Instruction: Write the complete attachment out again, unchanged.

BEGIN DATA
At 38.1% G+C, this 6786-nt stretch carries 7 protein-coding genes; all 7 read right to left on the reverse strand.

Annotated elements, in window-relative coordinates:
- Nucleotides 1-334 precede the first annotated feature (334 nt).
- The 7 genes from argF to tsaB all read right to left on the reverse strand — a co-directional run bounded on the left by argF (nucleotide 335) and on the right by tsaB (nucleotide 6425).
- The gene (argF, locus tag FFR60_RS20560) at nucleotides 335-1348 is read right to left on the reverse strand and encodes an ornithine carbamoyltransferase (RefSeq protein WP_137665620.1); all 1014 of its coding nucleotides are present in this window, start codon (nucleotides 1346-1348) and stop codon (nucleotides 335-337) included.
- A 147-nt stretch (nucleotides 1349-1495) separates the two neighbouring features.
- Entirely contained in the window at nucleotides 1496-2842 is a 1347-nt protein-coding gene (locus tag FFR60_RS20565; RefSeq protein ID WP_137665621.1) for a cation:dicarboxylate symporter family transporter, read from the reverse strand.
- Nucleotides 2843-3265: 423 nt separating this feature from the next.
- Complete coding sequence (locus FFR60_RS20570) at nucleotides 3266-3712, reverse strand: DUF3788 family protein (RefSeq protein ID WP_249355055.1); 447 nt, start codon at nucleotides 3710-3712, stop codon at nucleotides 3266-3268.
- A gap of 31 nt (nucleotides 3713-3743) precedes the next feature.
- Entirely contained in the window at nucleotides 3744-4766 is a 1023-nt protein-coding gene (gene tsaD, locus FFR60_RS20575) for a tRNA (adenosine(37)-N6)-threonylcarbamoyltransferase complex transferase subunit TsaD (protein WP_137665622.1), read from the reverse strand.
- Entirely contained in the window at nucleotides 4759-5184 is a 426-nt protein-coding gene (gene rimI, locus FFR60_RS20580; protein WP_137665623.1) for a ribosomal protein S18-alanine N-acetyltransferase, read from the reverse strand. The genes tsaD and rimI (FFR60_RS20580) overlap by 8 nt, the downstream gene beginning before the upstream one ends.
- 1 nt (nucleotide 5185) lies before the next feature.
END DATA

At 38.1% G+C, this 6786-nt stretch carries 7 protein-coding genes; all 7 read right to left on the reverse strand.

Annotated elements, in window-relative coordinates:
- Nucleotides 1-334 precede the first annotated feature (334 nt).
- The 7 genes from argF to tsaB all read right to left on the reverse strand — a co-directional run bounded on the left by argF (nucleotide 335) and on the right by tsaB (nucleotide 6425).
- The gene (argF, locus tag FFR60_RS20560) at nucleotides 335-1348 is read right to left on the reverse strand and encodes an ornithine carbamoyltransferase (RefSeq protein WP_137665620.1); all 1014 of its coding nucleotides are present in this window, start codon (nucleotides 1346-1348) and stop codon (nucleotides 335-337) included.
- A 147-nt stretch (nucleotides 1349-1495) separates the two neighbouring features.
- Entirely contained in the window at nucleotides 1496-2842 is a 1347-nt protein-coding gene (locus tag FFR60_RS20565; RefSeq protein ID WP_137665621.1) for a cation:dicarboxylate symporter family transporter, read from the reverse strand.
- Nucleotides 2843-3265: 423 nt separating this feature from the next.
- Complete coding sequence (locus FFR60_RS20570) at nucleotides 3266-3712, reverse strand: DUF3788 family protein (RefSeq protein ID WP_249355055.1); 447 nt, start codon at nucleotides 3710-3712, stop codon at nucleotides 3266-3268.
- A gap of 31 nt (nucleotides 3713-3743) precedes the next feature.
- Entirely contained in the window at nucleotides 3744-4766 is a 1023-nt protein-coding gene (gene tsaD, locus FFR60_RS20575) for a tRNA (adenosine(37)-N6)-threonylcarbamoyltransferase complex transferase subunit TsaD (protein WP_137665622.1), read from the reverse strand.
- Entirely contained in the window at nucleotides 4759-5184 is a 426-nt protein-coding gene (gene rimI, locus FFR60_RS20580; protein WP_137665623.1) for a ribosomal protein S18-alanine N-acetyltransferase, read from the reverse strand. The genes tsaD and rimI (FFR60_RS20580) overlap by 8 nt, the downstream gene beginning before the upstream one ends.
- 1 nt (nucleotide 5185) lies before the next feature.